sensory

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sensory

 [sen´sŏ-re]
pertaining to sensation or to the response of the senses (hearing, sight, touch, etc.) to incoming stimuli.

sen·so·ry

(sen'sŏ-rē),
Relating to sensation.
[L. sensorius, fr. sensus, sense]

sensory

/sen·so·ry/ (sen´sor-e) pertaining to sensation.

sensory

(sĕn′sə-rē)
adj.
1. Of or relating to the senses or sensation.
2. Transmitting impulses from sense organs to nerve centers; afferent.

sensory

[sen′sərē]
Etymology: L, sentire to feel
1 pertaining to sensation.
2 pertaining to a part or all of the body's sensory nerve network.

aphasia

Dysphasia Neurology Partial or total inability to understand or create speech, writing, or language due to damage to the brain's speech centers; loss of a previously possessed facility of language comprehension or production unexplained by sensory or motor defects or diffuse cerebral dysfunction Etiology Stroke, brain disease, injury; anomia–nominal or amnesic aphasia and impaired ability to communicate by writing-agraphia are usually present in all forms of aphasia. See Broca's/Motor aphasia, Sensory/Wernicke's aphasia, Tactile aphasia.
Aphasia
Motor
Broca's aphasiaA primary deficit in language output or speech production, which ranges in severity from the mildest, cortical dysarthria, characterized by intact comprehension and ability to write, to a complete inability to communicate by lingual, phonetic, or manual activity
Sensory
Wernicke's aphasiaPts with sensory aphasia are voluble, gesticulate, and totally unaware of the total incoherency of their speech patterns; the words are nonsubstantive, malformed, inappropriate–paraphasia Sensory aphasia is characterized by 2 elements: Impaired speech comprehension–due largely to an inability to differentiate spoken and written phonemes–word elements-due to either involvement of the auditory association areas or separation from the 1º auditory complex Fluently articulated but paraphasic speech, which confirms the major role played by the auditory region in regulating language
Total
Global aphasia, complete aphasiaA form of aphasia caused by lesions that destroy significant amounts of brain tissue, eg occlusion of the middle cerebral or left internal carotid arteries, or tumors, hemorrhage, or other lesions; total aphasia is characterized by virtually complete impairment of speech and recognition thereof; afflicted Pts cannot read, write, or repeat what is said to them; although they may understand simple words or phrases, rapid fatigue and verbal and motor perseverence, they fail to carry out simple commands; total aphasia of vascular origin is almost invariably accompanied by right hemiplegia, hemianesthesia, hemianopia of varying intensity
.

sen·so·ry

(sen'sŏr-ē)
Relating to sensation.
[L. sensorius, fr. sensus, sense]

Sensory

Refers to peripheral nerves that transmit information from the senses to the brain.
Mentioned in: Peripheral Neuropathy

sensory,

adj pertaining to the senses (smelling, tasting, touching, hearing, or seeing).

sen·so·ry

(sen'sŏr-ē)
Relating to sensation.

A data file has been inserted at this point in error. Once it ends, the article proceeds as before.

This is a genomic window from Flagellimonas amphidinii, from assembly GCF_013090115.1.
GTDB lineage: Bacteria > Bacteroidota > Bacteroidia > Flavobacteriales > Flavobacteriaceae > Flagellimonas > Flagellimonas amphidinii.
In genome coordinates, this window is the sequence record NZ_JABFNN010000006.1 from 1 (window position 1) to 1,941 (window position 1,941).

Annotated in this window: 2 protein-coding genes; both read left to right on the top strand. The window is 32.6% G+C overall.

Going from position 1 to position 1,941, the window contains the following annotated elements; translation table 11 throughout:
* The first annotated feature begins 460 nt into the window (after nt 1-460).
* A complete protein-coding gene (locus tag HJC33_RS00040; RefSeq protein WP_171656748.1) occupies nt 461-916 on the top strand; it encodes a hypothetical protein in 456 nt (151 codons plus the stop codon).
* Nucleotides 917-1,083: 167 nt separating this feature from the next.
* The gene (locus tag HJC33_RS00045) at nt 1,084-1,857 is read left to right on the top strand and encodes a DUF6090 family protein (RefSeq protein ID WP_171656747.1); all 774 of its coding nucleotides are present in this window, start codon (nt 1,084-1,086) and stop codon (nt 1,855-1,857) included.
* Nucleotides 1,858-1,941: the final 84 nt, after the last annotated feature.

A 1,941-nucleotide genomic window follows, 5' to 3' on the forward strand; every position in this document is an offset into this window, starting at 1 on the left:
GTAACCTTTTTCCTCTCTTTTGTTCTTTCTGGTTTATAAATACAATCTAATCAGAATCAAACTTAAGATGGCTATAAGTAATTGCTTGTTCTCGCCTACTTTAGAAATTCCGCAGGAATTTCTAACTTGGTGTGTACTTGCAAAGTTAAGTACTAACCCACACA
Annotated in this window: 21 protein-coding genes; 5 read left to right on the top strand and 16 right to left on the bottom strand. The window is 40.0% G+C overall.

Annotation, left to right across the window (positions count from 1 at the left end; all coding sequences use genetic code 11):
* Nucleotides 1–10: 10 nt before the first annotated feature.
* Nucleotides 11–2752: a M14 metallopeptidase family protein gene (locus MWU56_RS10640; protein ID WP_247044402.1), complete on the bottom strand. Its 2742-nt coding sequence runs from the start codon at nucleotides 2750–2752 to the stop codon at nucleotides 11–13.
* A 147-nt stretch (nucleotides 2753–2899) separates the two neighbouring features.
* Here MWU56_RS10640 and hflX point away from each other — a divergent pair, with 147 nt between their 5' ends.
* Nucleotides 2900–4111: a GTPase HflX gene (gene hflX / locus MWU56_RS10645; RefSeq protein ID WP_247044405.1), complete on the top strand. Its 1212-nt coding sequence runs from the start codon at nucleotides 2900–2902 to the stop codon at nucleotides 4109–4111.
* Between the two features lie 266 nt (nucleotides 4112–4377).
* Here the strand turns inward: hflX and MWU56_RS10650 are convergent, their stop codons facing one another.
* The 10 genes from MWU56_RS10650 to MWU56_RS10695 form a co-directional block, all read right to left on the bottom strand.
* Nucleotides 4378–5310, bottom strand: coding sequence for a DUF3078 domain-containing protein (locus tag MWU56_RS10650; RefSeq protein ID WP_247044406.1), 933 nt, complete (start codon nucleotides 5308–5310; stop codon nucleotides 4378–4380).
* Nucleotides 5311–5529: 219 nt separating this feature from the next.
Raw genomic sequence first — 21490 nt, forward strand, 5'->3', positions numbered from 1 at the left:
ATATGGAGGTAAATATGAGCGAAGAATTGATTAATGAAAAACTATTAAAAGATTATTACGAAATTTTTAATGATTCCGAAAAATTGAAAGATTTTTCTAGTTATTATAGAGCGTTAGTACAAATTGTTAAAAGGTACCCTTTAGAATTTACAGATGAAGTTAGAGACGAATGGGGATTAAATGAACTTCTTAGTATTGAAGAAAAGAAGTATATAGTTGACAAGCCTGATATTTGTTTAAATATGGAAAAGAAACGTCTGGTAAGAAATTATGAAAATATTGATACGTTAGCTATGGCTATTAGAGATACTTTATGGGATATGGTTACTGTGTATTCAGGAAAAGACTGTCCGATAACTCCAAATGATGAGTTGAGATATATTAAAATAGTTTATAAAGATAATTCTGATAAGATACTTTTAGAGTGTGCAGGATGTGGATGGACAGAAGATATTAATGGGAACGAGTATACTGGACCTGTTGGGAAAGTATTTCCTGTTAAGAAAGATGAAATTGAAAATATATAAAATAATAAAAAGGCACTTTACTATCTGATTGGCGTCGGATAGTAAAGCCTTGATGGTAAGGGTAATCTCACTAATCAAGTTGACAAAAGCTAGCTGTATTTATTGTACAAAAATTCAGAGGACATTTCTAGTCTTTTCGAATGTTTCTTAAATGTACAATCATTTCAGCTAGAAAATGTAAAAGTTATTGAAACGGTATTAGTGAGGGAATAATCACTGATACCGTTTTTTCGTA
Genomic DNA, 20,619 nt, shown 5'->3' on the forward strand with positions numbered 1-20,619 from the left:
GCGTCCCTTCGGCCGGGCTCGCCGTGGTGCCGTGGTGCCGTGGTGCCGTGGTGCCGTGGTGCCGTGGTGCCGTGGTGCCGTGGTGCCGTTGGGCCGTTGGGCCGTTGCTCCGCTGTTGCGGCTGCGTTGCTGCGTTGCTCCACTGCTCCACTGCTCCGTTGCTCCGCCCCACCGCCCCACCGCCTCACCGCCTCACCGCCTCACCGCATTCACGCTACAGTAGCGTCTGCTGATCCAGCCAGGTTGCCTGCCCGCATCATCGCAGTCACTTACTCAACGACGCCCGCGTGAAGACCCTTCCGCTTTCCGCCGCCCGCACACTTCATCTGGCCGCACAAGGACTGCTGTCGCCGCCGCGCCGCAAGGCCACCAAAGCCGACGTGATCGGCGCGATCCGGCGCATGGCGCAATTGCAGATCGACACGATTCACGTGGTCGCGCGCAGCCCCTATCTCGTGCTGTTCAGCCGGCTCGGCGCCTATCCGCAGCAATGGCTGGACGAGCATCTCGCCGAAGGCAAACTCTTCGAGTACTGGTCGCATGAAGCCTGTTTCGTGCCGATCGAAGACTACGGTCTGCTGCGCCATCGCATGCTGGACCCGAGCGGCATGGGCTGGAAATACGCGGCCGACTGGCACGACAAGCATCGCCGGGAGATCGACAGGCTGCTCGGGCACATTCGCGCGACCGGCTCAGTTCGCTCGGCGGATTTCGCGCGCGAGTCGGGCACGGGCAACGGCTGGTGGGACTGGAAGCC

[L. sensorius, fr. sensus, sense]

sensory

pertaining to sensation.

equine sensory ataxia
see enzootic equine incoordination.
sensory input
produced by sensory organs and transmitted by afferent nerve fibers to the central nervous system. See also sense.
sensory nerve
a peripheral nerve that conducts impulses from a sense organ to the spinal cord or brain; called also afferent nerve. See also nerve.
sensory neuropathy
see hereditary sensory neuropathy.
sensory paralytic urinary bladder
see atonic neurogenic urinary bladder.
sensory perceptivity
the ability to perceive, to feel. Tests for this in animals are based on the assumption that the observer can differentiate between a reflex response and a central perception.
sensory receptor
see sensory receptor.
References in periodicals archive ?
1 shows the regions corresponding to the sensory innervation of each of the nerves of the foot.
Together, these branches and branches of cranial nerves IX and X provide sensory innervation to the external auditory canal.
1981), sensory innervation (Govind and Pearce, 1988), and vascularization (Guchardi and Govind, 1990) occur later.
Sensory innervation of the pharyngeal orifice of the eustachian tube is complex and is predominantly supplied by the glossopharyngeal nerve.
The lack of any withdrawal reflexes in the exopodite suggests that the exopodites lack sensory innervation, but this requires further investigation.
The external branch runs along the lateral surface of the middle and inferior constrictor, provides the motor innervation for the two bellies of the CT, perforates the cricothyroid membrane, and assures the sensory innervation of the anterior subglottic region.
Retention of natural teeth for overdentures preserves some of the sensory input from periodontal receptors which are more precise than that obtained from the oral mucosa and the Sensory innervations is important components of mastication.
The palmar cutaneous branch of the median nerve branches off before the median nerve enters the carpal tunnel, and it provides sensory innervations of the thenar region; therefore, it is not affected by CTS (4).
Lumbar sciatic pain presents itself clinically as low back pain radiating to the lateral part of the leg, following the path of the sciatic sensory innervations.
4-6] Therefore, any surgery that directly involves the sensory innervations in the upper lip, teeth, and alveolar region could be expected to have adverse consequences on speech.